Commissioner ups spending in final months of term

By Traci Chapman
Published on June 19, 2008

District 2 Commissioner Don Young spent more than $1.7 million since April 1 on maintenance and operations, more than twice the sum expended the entire nine months prior to that time.

Young, who announced he would not seek re-election June 3, said Monday the increased spending is to pay for “a 15-mile asphalt” project. Appropriations ledgers obtained by Mustang News showed of the more than $1.7 million spent by District 2 in a 70-day period, $1.5 million of it was paid to Schwartz Asphalt.

County staff said the job encompasses filling potholes and laying an asphalt cover on Reno Street, from the El Reno city limits west to Heaston Church and a portion of Airport Road south toward Union City.

District 2 maintenance and operations spending for April through June 10 were as follows:

-April — $808,513
-May — $731,615; and
-June (through June 10) — $200,963.

In fiscal year 2007-2008, Young’s monthly spending had not exceeded $70,000 in any single month with the exception of July and December. His operational expenses for July were $104,297. District 3 Commissioner Grant Hedrick said higher than average spending during July is not unusual because it is the first month of the county’s fiscal year. Records obtained by the Mustang News confirmed that all three commissioners’ spending that month were on the “high end” of the scale, with District 1 Commissioner Phil Carson posting expenses of $119,944 and Hedrick topping $224,186.
Young’s other “high dollar” month came in December 2007 when a major ice storm hit the county, with damage concentrated in District 2. The district’s operational expenses listed for that month totaled $262,962.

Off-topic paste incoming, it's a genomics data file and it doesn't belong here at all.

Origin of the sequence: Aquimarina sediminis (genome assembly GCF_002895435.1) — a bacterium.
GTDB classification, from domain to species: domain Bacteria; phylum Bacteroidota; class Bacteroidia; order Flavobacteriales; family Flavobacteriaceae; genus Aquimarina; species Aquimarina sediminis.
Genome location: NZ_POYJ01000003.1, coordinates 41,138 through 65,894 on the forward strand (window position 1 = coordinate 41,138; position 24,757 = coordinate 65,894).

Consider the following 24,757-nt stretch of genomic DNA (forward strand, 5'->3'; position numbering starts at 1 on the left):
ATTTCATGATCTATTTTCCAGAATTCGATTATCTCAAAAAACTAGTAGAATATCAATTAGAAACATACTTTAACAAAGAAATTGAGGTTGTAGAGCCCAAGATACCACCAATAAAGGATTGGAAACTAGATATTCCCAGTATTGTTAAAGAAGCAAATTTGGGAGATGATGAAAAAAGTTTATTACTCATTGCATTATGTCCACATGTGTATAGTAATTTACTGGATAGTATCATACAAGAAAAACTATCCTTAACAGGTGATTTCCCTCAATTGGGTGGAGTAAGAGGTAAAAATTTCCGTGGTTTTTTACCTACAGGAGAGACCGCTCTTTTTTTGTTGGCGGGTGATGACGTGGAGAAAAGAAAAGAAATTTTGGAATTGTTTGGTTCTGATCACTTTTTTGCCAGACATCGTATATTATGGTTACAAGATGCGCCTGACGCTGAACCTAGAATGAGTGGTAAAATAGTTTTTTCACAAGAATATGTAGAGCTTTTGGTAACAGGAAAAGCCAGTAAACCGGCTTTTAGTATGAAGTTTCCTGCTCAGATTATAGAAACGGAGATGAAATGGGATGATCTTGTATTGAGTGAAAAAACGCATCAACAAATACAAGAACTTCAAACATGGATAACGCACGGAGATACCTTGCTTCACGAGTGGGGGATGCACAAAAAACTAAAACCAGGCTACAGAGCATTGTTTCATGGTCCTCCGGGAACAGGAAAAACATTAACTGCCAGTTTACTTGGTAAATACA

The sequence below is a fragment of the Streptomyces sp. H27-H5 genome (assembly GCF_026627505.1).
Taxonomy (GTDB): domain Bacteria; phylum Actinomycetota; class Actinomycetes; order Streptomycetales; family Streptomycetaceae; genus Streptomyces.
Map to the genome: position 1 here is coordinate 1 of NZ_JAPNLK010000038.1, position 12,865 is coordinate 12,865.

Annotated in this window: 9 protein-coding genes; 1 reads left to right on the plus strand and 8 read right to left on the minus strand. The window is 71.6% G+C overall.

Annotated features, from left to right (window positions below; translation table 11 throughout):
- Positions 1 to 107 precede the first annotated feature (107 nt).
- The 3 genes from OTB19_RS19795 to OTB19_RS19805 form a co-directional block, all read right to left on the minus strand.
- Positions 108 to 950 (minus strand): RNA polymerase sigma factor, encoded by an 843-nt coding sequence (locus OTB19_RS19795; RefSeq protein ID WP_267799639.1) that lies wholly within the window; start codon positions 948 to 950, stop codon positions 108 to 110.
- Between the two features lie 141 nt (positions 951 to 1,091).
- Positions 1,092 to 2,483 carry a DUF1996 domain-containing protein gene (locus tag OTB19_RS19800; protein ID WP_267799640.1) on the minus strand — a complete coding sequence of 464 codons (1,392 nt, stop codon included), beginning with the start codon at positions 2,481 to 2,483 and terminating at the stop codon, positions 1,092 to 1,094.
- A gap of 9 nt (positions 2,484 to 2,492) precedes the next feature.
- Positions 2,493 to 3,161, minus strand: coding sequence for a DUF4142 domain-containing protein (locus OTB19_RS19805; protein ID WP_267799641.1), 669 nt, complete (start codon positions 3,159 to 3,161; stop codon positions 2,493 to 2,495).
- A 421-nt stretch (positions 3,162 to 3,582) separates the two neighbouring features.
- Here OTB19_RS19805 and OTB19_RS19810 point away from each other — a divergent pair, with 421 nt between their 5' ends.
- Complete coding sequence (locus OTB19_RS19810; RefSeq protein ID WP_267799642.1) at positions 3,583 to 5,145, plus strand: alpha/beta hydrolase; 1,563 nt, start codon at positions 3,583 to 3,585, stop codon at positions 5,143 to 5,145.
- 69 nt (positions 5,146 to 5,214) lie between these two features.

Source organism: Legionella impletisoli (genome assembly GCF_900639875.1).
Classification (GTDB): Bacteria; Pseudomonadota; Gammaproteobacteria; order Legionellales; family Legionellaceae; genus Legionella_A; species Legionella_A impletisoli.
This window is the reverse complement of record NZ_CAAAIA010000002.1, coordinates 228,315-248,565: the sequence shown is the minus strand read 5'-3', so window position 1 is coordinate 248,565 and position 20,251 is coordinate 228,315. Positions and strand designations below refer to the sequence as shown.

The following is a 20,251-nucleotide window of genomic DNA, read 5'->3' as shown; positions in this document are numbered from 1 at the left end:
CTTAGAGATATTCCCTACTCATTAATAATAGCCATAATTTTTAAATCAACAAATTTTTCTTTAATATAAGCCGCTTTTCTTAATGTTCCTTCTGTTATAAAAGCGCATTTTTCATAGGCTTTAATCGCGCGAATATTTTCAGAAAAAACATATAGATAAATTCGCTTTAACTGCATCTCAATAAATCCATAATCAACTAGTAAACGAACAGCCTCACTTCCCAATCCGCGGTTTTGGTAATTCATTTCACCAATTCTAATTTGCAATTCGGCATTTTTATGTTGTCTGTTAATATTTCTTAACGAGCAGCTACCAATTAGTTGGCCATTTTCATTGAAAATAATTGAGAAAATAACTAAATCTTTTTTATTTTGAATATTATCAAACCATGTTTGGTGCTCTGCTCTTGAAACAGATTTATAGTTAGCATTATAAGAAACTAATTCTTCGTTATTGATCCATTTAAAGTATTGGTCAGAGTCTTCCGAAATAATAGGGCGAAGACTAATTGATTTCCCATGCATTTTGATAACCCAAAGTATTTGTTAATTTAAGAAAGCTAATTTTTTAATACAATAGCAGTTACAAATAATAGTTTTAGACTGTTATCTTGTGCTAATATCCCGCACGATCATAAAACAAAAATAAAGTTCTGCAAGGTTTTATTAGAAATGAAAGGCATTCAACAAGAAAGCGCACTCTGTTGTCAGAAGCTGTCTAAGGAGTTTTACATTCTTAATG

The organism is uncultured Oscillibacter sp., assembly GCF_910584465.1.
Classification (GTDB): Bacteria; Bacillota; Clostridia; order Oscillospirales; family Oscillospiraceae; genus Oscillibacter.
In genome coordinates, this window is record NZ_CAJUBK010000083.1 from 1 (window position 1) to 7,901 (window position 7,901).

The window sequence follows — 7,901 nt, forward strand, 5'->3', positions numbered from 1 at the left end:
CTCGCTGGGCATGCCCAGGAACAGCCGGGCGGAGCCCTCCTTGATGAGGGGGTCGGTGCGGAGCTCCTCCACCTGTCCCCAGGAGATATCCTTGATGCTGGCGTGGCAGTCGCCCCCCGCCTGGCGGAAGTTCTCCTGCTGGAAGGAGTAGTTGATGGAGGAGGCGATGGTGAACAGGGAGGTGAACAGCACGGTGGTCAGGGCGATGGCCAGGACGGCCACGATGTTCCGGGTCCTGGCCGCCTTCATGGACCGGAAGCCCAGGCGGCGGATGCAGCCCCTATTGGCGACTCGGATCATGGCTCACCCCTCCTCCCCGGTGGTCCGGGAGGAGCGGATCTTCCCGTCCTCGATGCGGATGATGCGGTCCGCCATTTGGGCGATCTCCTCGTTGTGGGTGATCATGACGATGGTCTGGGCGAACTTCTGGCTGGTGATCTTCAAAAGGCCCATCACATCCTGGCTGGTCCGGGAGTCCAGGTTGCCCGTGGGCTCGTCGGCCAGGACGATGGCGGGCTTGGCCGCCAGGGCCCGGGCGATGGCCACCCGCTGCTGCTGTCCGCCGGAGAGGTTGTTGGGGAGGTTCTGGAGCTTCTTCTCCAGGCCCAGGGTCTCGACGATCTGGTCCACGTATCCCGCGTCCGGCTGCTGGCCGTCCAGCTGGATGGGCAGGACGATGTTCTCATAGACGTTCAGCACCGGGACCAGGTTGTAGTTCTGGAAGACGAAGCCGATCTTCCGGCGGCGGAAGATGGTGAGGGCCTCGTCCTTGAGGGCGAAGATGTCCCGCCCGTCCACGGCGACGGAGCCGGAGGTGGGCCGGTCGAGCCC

Young said he is doing his job and is within his parameters as county commissioner to spend funds “as I see fit.” Gayle Ward, director of the Association of County Commissioners of Oklahoma, said outgoing commissioners do have limitations on spending for the last six months of their term — in this case, July 1 — and as of that date, Young can only spend 50 percent of the remaining funds in his coffers.
“The balance must remain for the use of the next commissioner,” she said. “This ensures an incoming commissioner does not have an immediate shortfall of funds with which to operate.”

Young first served as a county commissioner in the 1990s. He went on a similar spending spree then, following his defeat in a re-election bid.

Near the end of his first term Young had crews pour a large amount of rock on roads southwest of El Reno. A number of constituents complained that the amount of rock was excessive. At the time Young gave virtually the same response, that as commissioner he could spend funds anyway he wanted.

Some are now questioning the quality of the work being done on the current project including failing to adequately stabilize the base of the road.

Mike Hinkson, a local government specialist with the Local Technical Assistance Program, which provides training and the roads scholar program to counties across the state, said it is necessary to stabilize the road base first, before laying asphalt on it.

“You’ve got to dig that mess out or you’ll have the road falling apart from underneath,” Hinkson said. “If you don’t grind and stabilize the base, it lets the moisture into it, it can’t dry out, and it won’t last, especially on heavily traveled roads.”

Attempts to reach Young for comment were unsuccessful as of press time.

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